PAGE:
Yoruba Hometowns: Community, Identity, and Development in Nigeria

By Lillian Trager | Go to book overview

2
Community-Day Celebrations:
A New Tradition at Home

Iloko Day, 1993

The narrow, partially paved road led out of Ijebu-Jesa toward Iloko, past the large cement-block building housing the headquarters of the Oriade local government offices. On the outskirts of Iloko, a large banner was strung over the road, announcing “Welcome to Iloko Day. ” At the crossroads in the center of the town, next to the palace, Mercedes and Peugeot 504 cars were turning to enter the grounds of the primary school. Talking drummers welcomed the visiting officials and other guests as they left their cars, while the local Boys Brigade band played on their trumpets and other instruments, creating a cacophony of disparate sounds. At one end of the primary school grounds, viewing stands were set up, with two rows of large upholstered chairs for the most important guests. The governor of Osun State, Alhaji Isiaka Adeleke, arrived in his car with sirens sounding, and stepped out, resplendent in a flowing turquoise agbada. Several ministers of the federal government followed, as well as the deputy governor of the state and the wives of both the governor and deputy governor. They were joined by obas from surrounding communities, all in white or brightly colored agbadas and with long necklaces of coralcolored beads and beaded walking sticks signifying their status as traditional rulers. All were seated on the upholstered chairs, under the brightly colored canopy.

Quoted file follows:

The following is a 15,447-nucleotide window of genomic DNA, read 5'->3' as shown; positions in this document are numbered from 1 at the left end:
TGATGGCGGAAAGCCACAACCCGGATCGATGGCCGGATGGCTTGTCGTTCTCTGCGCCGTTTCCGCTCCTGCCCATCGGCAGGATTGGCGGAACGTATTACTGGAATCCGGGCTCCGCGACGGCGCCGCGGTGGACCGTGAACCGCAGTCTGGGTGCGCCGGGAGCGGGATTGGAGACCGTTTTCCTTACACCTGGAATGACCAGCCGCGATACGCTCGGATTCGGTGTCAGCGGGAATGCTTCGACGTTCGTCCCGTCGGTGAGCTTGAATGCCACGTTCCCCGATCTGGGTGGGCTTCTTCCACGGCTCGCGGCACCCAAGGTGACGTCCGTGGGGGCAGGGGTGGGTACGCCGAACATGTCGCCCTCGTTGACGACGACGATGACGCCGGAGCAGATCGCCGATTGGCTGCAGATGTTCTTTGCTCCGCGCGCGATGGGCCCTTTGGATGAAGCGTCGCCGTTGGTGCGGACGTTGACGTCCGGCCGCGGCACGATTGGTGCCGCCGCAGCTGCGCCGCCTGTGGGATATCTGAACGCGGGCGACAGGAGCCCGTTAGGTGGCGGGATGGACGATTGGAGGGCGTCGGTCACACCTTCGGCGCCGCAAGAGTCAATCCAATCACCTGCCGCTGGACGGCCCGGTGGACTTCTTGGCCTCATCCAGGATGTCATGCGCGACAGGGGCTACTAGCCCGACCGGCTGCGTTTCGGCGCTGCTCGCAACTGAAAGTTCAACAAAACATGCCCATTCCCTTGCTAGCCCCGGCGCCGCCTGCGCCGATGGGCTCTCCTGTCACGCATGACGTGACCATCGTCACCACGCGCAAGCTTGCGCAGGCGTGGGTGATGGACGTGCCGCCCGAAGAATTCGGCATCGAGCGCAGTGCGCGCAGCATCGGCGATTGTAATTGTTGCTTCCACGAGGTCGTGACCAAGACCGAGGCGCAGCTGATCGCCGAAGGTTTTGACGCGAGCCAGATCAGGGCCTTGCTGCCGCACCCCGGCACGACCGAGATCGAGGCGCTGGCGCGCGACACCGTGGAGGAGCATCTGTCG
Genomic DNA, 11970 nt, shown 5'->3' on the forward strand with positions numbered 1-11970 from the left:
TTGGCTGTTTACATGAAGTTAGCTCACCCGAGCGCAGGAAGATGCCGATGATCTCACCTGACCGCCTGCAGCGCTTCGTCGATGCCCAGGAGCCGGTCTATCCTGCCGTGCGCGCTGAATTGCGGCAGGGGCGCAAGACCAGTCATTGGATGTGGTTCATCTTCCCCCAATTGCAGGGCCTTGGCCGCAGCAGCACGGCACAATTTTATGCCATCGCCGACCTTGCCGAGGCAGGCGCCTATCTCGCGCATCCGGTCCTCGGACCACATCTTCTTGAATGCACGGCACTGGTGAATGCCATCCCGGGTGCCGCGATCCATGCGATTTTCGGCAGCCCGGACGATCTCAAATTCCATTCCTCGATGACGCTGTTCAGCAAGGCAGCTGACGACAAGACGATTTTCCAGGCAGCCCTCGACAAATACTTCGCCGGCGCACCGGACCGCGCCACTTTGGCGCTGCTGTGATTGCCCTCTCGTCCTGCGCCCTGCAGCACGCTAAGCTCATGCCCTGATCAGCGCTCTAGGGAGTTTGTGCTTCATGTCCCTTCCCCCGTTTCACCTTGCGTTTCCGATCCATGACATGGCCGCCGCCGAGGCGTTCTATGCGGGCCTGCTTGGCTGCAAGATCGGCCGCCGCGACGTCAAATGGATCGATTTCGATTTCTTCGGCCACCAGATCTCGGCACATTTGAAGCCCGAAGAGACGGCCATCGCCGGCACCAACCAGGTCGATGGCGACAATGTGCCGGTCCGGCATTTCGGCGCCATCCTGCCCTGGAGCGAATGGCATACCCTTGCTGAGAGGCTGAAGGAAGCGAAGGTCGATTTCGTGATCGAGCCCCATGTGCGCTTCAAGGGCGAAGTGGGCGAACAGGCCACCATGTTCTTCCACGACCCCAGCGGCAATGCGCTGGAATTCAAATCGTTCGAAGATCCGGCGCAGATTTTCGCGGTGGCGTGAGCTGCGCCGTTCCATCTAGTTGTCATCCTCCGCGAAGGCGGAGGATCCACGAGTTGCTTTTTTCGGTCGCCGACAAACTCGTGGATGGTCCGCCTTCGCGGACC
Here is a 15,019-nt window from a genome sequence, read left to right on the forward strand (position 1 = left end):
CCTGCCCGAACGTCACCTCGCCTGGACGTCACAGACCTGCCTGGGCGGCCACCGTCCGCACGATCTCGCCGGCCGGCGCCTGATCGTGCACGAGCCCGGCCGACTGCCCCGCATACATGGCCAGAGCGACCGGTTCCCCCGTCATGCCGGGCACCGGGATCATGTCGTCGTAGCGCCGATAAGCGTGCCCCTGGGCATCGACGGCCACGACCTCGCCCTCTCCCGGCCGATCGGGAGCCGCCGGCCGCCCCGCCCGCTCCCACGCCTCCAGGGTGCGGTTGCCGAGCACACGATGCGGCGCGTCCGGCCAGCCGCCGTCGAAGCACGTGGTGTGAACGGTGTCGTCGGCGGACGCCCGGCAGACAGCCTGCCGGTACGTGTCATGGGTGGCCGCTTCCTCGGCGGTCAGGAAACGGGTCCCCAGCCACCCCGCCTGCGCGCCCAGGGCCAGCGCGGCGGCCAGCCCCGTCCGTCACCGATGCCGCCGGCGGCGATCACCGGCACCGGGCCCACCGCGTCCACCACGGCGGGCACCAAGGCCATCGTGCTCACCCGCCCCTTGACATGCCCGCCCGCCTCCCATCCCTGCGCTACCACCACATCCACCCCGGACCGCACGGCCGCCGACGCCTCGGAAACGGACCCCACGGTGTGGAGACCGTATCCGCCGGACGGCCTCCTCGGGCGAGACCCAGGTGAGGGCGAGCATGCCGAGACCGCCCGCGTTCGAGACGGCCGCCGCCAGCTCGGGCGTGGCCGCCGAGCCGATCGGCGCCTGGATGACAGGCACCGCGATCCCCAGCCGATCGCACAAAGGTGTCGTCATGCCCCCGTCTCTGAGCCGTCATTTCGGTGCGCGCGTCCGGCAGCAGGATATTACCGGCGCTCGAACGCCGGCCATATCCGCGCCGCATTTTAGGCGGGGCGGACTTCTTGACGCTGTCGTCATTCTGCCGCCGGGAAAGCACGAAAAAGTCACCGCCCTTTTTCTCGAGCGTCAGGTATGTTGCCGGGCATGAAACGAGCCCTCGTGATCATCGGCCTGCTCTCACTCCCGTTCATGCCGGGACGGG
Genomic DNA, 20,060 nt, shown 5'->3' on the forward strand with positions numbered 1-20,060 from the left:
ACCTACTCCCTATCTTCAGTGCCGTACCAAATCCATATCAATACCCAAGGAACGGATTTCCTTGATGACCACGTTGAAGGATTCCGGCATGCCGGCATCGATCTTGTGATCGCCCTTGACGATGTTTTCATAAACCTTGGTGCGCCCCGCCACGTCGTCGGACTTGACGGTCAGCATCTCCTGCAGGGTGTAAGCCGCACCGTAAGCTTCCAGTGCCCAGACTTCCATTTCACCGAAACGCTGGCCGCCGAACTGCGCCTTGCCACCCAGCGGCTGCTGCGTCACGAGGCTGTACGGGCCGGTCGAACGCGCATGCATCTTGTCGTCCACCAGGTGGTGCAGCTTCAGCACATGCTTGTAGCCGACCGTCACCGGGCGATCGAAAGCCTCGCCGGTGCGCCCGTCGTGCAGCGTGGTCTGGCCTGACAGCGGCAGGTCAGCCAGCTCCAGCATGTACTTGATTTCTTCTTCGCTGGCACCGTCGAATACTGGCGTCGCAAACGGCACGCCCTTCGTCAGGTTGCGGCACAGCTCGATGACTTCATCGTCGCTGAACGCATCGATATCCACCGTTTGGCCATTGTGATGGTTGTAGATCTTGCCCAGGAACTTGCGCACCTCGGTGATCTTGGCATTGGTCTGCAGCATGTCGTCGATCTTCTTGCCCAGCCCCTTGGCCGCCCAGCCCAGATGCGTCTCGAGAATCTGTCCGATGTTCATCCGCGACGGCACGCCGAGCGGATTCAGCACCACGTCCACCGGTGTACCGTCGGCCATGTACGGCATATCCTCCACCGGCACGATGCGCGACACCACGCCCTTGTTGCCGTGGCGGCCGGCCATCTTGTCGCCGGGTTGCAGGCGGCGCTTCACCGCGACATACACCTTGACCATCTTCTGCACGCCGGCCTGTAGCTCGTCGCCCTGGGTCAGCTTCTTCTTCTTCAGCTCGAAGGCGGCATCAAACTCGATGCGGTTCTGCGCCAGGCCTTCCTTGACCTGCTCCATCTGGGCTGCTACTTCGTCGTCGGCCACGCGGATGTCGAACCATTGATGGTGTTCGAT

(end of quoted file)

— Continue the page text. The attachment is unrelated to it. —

Moving among the crowd of arriving dignitaries was a leading son of the soil—Omo Oba (Prince) Oladele Olashore, the son of the late oba of the town and, at the time of this ceremony, minister of finance in the federal government of Nigeria. He exchanged words of greeting with all, chatting briefly, helping them find their seats. As the guests sat down and greeted one another, the two masters of ceremonies announced each new arrival, encouraging the growing crowd to welcome them with applause. Young girls mixed in the crowd, providing

-15-

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Yoruba Hometowns: Community, Identity, and Development in Nigeria
Table of contents

Table of contents

  • Title Page *
  • Contents v
  • Illustrations vii
  • Acknowledgements ix
  • 1 - Introduction 1
  • Notes *
  • 2 - Community-Day Celebrations: a New Tradition at Home 15
  • Notes *
  • 3 - Knowing Your Place: the Hometown and Identity 37
  • Notes *
  • 4 - We Are Just Sojourners Here: Ijesa Migration 59
  • Notes *
  • 5 - We Love Ourselves Abroad: Hometown Organizations and Their Members 89
  • Notes *
  • 6 - Ceremonies and Celebrations: the Symbolism of Hometown Links 119
  • Notes *
  • 7 - Local Development and the Economic Crisis 145
  • Notes *
  • 8 - Self-Help and the Practice of Local Development in Ijesaland 165
  • Notes *
  • 9 - The Elusive Goal of Unity: Politics, Conflict, and Morality 205
  • Notes *
  • 10 - Conclusion: Communities and Development 235
  • Notes *
  • References 279
  • Index 291
  • About the Book 299
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